Coaching requires a safe and comfortable environment that encourages open, two-way communication. Factors that inhibit or enhance the creation of a good environment include the coach’s own body language and nonverbal cues.
One of the most important aspects of coaching is the strength of the relationship between the coach and client. This can be tremendous challenge to trainers who need to coach clients with whom they have not connected.
Great dialog begins with the relevance (the topic is important and makes a difference in client’s lives). Questions must move the topic forward and must be provocative and evocative and lead to inquiry. Clients need to feel the freedom to share their ideas and thoughts. A sense of connectedness should also exist between coaches and clients. In addition, coaches must listen well and provide feedback to ensure reception to the ideas presented. Clients also need to feel empowered that they have an impact on the topic being discussed. Finally, great dialog is about play and a conversation that is fun and full of energy.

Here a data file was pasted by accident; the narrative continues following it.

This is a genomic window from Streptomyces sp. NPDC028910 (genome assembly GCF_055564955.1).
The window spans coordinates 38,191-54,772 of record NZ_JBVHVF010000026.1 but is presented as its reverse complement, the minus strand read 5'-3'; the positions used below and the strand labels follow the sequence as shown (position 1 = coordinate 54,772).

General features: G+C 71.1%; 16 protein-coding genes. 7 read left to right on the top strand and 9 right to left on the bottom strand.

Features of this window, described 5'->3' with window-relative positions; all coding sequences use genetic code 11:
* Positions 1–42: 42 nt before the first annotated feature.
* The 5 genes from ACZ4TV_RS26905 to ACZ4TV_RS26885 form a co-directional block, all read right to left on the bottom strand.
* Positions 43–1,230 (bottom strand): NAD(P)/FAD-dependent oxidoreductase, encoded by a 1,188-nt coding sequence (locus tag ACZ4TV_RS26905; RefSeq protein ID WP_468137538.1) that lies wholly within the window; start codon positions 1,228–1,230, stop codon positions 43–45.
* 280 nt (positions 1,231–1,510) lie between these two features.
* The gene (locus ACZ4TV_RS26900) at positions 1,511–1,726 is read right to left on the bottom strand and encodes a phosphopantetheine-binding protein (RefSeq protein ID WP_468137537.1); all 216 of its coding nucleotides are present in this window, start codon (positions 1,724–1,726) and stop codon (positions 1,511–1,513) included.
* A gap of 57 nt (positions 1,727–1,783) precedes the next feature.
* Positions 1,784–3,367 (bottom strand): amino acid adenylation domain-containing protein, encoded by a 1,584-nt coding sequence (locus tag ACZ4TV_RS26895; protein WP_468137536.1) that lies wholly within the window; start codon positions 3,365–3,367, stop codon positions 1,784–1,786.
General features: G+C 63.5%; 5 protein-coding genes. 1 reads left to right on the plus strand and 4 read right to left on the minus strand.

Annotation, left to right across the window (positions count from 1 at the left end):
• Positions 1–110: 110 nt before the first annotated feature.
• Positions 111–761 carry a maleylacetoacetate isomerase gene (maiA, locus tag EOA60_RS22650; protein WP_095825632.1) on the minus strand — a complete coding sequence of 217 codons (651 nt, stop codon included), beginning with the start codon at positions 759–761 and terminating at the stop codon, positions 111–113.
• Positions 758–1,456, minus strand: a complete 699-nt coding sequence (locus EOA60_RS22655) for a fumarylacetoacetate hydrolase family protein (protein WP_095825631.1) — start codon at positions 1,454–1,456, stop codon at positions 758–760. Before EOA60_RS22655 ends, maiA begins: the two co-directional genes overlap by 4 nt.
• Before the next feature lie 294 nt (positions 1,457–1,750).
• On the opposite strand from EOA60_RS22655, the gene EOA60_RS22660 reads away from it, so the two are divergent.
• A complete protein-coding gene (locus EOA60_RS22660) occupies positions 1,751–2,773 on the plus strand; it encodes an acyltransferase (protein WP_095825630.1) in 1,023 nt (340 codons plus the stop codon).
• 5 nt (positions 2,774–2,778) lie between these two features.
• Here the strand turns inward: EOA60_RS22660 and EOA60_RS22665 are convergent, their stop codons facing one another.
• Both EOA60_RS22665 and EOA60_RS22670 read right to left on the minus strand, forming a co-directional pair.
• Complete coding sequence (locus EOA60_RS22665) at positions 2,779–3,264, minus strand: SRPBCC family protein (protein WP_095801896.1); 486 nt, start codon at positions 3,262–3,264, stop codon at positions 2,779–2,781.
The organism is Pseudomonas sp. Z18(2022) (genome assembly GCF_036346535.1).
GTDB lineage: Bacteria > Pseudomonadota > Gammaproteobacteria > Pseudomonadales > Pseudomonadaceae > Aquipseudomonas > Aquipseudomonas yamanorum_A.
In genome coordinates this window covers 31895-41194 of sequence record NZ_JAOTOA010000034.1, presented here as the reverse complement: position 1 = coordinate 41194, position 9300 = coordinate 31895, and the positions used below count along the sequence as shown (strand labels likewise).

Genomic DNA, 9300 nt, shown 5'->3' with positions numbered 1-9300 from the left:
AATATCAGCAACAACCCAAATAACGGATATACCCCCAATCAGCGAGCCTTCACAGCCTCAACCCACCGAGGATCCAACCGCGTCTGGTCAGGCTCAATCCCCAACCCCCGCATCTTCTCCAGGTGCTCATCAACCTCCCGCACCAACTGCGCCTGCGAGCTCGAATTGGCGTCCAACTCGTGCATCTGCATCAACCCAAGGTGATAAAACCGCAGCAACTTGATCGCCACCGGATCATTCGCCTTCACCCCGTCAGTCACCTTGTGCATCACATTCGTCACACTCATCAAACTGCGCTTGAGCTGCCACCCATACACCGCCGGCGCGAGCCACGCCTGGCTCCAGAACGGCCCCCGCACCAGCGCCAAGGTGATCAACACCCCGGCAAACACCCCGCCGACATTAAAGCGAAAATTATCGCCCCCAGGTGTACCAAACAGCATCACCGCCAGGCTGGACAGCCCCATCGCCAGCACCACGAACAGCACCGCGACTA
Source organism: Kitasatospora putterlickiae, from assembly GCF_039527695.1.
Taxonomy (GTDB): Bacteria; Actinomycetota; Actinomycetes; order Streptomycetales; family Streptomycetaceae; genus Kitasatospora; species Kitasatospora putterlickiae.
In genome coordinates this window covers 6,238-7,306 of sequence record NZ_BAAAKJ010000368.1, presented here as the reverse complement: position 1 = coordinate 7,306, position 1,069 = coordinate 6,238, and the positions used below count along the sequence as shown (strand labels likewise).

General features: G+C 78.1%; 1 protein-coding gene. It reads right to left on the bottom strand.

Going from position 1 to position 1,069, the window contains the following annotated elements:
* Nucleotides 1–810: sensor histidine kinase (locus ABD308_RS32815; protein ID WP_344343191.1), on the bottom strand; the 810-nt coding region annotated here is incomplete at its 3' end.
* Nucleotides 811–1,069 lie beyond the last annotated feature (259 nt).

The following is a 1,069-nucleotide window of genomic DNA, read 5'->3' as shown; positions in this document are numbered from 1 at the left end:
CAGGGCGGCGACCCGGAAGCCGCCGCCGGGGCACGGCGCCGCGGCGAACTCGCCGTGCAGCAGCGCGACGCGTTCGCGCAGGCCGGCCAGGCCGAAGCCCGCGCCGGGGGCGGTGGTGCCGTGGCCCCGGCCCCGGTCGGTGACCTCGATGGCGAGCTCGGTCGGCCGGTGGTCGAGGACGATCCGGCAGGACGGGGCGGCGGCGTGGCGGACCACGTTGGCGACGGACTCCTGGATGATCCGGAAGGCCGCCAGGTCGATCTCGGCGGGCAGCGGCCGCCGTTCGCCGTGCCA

Coaching is difficult if this is strong relationship does not exist. In establishing a connection, the coach can speed up the process by having deep and meaningful conversations. In cases where practitioners are asked to coach people they do not know well, coaches spend time building foundations for the relationships; this time is well worth the initial effort and will allow the coaches to understand client’s needs and goals more fully and quickly.